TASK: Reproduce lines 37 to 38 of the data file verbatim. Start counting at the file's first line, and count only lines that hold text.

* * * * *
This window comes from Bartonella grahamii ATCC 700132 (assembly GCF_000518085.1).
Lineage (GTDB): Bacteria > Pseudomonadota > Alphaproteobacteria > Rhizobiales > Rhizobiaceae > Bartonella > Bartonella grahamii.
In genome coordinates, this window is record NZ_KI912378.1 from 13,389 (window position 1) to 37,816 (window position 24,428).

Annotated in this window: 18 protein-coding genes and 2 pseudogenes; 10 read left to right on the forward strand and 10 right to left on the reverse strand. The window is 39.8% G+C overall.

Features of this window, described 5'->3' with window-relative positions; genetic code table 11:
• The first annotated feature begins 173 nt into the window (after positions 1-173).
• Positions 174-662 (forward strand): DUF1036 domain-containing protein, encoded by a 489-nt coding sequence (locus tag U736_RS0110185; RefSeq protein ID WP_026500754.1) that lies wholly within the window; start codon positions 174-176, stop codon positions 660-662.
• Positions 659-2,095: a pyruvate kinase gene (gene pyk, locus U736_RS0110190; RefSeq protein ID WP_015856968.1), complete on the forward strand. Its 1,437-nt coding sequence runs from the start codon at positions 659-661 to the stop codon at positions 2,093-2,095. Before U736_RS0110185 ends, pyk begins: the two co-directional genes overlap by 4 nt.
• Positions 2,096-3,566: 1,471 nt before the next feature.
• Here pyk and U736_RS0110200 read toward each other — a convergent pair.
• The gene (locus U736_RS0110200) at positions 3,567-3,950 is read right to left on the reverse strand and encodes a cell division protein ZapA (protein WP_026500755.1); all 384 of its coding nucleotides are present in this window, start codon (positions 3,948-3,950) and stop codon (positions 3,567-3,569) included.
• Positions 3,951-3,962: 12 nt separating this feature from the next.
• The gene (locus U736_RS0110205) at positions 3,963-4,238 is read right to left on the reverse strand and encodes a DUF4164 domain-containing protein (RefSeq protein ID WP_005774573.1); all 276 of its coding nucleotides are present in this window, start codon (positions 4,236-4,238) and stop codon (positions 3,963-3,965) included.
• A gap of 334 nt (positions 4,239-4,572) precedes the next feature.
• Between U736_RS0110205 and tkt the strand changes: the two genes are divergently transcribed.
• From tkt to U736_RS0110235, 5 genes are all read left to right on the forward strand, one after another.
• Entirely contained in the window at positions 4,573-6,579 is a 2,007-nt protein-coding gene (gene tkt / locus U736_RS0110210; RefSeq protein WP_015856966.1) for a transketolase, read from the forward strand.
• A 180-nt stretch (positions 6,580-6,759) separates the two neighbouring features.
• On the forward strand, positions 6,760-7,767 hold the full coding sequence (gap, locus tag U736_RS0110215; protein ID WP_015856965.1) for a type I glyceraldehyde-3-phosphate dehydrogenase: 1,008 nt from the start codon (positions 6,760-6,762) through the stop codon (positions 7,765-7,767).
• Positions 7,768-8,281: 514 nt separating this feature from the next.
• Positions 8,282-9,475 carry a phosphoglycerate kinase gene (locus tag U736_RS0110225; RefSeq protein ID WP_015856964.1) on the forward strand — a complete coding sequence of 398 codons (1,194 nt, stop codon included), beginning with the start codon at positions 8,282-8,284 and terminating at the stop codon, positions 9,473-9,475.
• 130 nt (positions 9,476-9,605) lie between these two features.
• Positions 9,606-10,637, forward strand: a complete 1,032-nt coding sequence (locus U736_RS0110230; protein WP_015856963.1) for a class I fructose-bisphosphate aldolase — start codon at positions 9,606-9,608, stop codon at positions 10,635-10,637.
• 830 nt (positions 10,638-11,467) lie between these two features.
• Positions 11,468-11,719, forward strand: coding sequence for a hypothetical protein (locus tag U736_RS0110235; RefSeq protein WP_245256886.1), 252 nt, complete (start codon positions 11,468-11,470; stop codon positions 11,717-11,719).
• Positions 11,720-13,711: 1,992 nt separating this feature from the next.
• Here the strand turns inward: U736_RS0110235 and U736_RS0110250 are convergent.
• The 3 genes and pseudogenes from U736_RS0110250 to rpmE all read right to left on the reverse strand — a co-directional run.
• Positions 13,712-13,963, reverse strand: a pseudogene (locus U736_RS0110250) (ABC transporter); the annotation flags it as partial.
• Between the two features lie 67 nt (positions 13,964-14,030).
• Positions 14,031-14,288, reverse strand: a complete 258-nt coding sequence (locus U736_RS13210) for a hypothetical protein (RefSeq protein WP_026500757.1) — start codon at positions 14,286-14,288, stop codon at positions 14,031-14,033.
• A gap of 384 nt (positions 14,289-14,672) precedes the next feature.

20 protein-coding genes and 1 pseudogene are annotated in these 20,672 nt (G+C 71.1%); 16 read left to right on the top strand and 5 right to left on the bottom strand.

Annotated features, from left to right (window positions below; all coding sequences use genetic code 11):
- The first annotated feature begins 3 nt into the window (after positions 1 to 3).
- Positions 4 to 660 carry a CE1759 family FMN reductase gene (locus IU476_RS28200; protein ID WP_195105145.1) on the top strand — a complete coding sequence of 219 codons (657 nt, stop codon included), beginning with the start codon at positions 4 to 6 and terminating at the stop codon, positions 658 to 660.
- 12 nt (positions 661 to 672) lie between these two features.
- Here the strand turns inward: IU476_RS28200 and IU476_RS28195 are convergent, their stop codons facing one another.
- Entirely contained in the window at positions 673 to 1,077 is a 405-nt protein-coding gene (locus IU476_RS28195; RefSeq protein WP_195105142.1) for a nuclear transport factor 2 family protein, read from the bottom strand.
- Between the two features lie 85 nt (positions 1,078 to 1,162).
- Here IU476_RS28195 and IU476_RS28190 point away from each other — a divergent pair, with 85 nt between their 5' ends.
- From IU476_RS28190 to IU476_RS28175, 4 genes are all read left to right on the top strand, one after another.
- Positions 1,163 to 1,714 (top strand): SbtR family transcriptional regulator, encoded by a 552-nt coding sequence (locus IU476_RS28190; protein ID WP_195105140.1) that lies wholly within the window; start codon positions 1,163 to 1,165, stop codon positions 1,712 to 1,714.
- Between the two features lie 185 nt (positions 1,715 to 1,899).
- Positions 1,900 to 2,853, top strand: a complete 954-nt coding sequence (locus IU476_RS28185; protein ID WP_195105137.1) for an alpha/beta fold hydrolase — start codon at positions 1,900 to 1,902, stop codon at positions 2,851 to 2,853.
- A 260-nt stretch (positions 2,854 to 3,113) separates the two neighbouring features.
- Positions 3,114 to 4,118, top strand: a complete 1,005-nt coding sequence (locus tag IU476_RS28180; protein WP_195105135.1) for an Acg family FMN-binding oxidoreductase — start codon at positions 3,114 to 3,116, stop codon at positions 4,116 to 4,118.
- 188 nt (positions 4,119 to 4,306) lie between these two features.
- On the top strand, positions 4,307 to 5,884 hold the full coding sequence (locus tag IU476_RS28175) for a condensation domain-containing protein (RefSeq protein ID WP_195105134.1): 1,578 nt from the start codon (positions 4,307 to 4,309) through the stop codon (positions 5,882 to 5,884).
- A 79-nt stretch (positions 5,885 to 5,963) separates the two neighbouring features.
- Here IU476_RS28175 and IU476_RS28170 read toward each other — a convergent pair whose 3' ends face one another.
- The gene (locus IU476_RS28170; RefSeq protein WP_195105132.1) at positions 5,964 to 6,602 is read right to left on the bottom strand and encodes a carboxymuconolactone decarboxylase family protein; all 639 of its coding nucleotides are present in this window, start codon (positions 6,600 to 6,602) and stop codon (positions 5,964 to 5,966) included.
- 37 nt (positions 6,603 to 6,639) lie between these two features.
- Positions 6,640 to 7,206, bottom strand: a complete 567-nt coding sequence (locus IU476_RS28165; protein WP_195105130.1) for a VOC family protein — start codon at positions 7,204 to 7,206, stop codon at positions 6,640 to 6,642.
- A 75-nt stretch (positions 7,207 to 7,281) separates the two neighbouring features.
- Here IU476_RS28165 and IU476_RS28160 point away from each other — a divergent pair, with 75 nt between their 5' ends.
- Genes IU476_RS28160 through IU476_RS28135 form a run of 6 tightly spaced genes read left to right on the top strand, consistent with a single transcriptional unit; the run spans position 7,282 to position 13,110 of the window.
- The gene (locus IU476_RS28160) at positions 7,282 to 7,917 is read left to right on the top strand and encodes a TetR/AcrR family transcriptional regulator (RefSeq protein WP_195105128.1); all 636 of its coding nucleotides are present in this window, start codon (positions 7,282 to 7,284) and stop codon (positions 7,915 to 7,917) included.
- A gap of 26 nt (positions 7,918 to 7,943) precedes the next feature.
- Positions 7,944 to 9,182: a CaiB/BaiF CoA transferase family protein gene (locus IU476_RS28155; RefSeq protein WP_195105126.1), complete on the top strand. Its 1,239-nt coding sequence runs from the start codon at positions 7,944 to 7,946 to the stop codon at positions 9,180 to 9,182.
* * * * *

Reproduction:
- 12 nt (positions 661 to 672) lie between these two features.
- Here the strand turns inward: IU476_RS28200 and IU476_RS28195 are convergent, their stop codons facing one another.